Thousands of Britons who took part in Covid-19 vaccine trials are to be offered approved vaccines so they can travel abroad, the government has announced.
Trial participants have described feeling trapped and in limbo because they were unable to get a licensed Covid-19 vaccine, hindering their ability to leave the UK for business or pleasure.
But after taking advice from the Joint Committee on Vaccination and Immunisation (JCVI), the Department of Health and Social Care (DHSC) said those in England who took part in the UK-based Novavax trial should be offered two doses of the Pfizer/BioNTech jab, with eight weeks between the doses.
The health administrations in Scotland, Wales and Northern Ireland are expected to follow suit for vaccine trial participants in their regions.
More than 15,000 people took part in the phase 3 Novavax trial at various hospital sites across the UK, but the company has not yet submitted data to regulators to get the jab approved.
The UK already recognises those in Covid vaccine clinical trials as being fully vaccinated for the purpose of certification, both domestically and internationally. However, most other countries do not recognise clinical trial volunteers and require visitors to have been fully vaccinated with a vaccine that has been approved for deployment by the relevant medicines regulator.
Sajid Javid, the health secretary, appealed to global health leaders last month at the G20 meeting for clinical trial pioneers to have their vaccine status recognised globally. But with them refusing to shift their position, it has meant thousands of people continue to be unable to easily travel abroad.
The offer of two doses of Pfizer from next week means people will be able to travel more freely and have two doses of an approved Covid-19 vaccine on their health records, as well as via the NHS app. People will be able to get their extra vaccines following a discussion with an investigator from the Novavax clinical trials team.
The offer of two further vaccines will also be rolled out to participants in other relevant vaccine trials this month, the DHSC said.
No evidence exists to date on administering four doses of different vaccines, although experts do not expect significant issues. However, there is evidence that mixing three doses of different vaccines is safe, as set out in the Cov-Boost vaccine trial.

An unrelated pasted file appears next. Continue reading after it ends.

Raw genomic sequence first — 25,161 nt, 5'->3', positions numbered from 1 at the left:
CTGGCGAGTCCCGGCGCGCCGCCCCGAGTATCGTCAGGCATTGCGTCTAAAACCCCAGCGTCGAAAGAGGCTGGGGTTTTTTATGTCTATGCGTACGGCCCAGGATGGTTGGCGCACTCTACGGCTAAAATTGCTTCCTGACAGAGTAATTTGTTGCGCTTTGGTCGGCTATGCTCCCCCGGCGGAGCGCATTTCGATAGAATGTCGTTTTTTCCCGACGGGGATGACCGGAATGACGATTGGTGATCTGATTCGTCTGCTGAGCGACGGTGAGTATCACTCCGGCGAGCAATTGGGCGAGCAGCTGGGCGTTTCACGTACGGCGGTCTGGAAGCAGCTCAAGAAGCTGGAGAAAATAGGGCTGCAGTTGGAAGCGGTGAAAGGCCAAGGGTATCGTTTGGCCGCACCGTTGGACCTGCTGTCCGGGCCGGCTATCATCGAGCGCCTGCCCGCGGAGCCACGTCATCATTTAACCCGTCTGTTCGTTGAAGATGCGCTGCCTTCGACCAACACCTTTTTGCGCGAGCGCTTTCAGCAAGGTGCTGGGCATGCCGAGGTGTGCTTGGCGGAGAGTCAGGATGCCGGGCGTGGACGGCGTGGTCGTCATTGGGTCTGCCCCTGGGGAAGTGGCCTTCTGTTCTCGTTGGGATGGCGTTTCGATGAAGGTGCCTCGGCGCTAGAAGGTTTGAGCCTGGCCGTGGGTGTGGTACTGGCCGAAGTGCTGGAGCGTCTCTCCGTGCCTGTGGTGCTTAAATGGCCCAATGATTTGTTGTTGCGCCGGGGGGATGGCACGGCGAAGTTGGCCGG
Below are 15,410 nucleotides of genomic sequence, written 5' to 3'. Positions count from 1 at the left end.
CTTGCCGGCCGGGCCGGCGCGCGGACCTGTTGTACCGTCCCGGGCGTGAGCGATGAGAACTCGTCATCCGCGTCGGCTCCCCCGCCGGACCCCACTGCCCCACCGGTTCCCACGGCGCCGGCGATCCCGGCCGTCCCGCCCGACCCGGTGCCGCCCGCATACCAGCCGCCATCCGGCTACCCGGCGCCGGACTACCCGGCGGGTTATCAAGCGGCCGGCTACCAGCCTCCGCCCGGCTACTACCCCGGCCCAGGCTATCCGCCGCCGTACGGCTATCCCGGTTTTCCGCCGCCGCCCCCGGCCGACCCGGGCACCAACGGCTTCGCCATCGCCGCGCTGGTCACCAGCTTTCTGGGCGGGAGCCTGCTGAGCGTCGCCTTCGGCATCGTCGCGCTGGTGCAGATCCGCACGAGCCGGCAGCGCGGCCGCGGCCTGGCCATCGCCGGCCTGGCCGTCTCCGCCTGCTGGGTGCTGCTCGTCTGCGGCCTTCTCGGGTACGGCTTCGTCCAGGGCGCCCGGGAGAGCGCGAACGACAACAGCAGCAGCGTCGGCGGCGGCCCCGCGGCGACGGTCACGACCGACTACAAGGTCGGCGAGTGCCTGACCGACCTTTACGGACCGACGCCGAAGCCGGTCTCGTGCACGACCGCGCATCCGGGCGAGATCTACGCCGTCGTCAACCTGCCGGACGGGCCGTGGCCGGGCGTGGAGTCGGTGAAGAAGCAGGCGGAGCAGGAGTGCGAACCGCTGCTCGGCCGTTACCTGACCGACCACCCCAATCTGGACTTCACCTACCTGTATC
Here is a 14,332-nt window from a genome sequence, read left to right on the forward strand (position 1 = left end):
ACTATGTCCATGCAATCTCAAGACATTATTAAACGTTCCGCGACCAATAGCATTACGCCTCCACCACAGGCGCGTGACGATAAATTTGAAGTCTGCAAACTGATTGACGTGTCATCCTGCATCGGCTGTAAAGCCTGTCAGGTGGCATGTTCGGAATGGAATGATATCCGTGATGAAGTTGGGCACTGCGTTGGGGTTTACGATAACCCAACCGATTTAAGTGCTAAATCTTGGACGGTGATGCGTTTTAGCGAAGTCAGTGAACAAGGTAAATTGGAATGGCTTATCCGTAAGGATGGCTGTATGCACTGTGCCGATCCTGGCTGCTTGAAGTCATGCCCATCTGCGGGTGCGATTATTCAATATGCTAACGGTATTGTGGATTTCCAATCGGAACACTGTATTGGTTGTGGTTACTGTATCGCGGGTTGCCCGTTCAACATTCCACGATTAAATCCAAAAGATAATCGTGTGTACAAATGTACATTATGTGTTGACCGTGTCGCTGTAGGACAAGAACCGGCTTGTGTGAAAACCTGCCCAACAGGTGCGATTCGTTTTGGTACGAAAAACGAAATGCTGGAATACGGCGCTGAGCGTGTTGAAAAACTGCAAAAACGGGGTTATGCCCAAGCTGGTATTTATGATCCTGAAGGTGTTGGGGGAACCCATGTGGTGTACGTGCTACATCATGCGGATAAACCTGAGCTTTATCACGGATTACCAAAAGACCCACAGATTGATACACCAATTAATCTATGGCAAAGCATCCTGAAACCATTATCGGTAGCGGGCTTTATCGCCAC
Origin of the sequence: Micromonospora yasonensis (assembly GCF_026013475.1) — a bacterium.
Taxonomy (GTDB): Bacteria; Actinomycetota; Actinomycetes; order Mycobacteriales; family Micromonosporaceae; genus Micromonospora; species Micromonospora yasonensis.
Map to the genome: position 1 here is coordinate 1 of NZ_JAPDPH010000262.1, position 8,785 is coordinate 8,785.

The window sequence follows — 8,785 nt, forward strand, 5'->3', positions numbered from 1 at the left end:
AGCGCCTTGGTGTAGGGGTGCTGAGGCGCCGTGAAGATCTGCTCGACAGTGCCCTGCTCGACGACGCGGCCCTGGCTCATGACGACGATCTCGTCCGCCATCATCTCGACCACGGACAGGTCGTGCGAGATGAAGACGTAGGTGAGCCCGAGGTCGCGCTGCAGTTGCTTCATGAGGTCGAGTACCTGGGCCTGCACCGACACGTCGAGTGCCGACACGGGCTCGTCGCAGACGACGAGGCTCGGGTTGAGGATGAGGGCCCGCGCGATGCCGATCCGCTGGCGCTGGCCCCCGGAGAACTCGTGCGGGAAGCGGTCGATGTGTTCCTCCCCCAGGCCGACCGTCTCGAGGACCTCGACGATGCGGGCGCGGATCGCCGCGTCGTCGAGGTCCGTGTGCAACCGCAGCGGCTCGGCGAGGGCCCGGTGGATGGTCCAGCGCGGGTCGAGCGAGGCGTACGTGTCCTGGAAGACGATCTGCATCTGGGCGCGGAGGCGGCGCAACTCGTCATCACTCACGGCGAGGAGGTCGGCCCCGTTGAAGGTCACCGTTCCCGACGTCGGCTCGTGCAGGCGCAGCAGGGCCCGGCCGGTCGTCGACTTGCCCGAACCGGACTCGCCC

Prof Jonathan Van-Tam, England’s deputy chief medical officer, said: “Covid-19 vaccine trials have been absolutely integral to our response to the virus, and as a result we now have our renowned vaccination programme, which continues to save lives. I urge as many people as possible to continue contributing to these trials.
“The measures we have taken will allow UK Covid-19 vaccine trial participants to travel freely overseas once they have had the additional vaccinations. We should be very clear that the results from these trials benefit the whole world, and it has to be said that if more countries around the world had reciprocated by allowing UK volunteers to enjoy fully vaccinated status for overseas travel, these measures would not have been necessary.”
Prof Paul Heath, the principal investigator of the Novavax clinical trial across 35 sites, said: “For too long the participants have been disadvantaged in terms of international travel because this vaccine is not yet approved for deployment, but trial participants now have the flexibility to receive booster doses, or additional doses for travel purposes, if they wish to.”
Dale Moody, a Novavax trial volunteer, said he welcomed the move. “I am both relieved and elated about the decision to let Novavax volunteers have an approved vaccine for travel or as a booster,” he said. “It is a load off my mind.
“I was concerned that we had been cast aside. I had my second dose of Novavax in November last year and was worried about not getting a booster vaccine.”
Moody, 69, of Market Drayton in Shropshire, added: “I have family in Australia and was concerned that the uncertainties about the approval timescale of Novavax would prohibit visiting my family out there.”